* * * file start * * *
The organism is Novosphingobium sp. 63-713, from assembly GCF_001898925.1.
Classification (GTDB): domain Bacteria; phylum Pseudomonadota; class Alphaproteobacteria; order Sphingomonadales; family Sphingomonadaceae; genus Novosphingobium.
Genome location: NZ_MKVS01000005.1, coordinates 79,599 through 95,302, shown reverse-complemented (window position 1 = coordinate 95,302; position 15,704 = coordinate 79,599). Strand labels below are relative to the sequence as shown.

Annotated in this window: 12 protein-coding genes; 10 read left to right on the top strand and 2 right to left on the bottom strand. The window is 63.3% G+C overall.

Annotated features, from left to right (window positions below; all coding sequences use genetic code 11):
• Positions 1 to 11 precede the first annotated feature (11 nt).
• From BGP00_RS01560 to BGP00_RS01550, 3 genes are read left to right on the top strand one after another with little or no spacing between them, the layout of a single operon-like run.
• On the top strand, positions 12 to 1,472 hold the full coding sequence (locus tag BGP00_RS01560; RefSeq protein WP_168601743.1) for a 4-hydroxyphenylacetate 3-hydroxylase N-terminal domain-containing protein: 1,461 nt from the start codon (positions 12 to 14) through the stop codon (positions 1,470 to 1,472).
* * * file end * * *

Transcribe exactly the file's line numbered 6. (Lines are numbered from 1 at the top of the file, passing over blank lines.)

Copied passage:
• Positions 1 to 11 precede the first annotated feature (11 nt).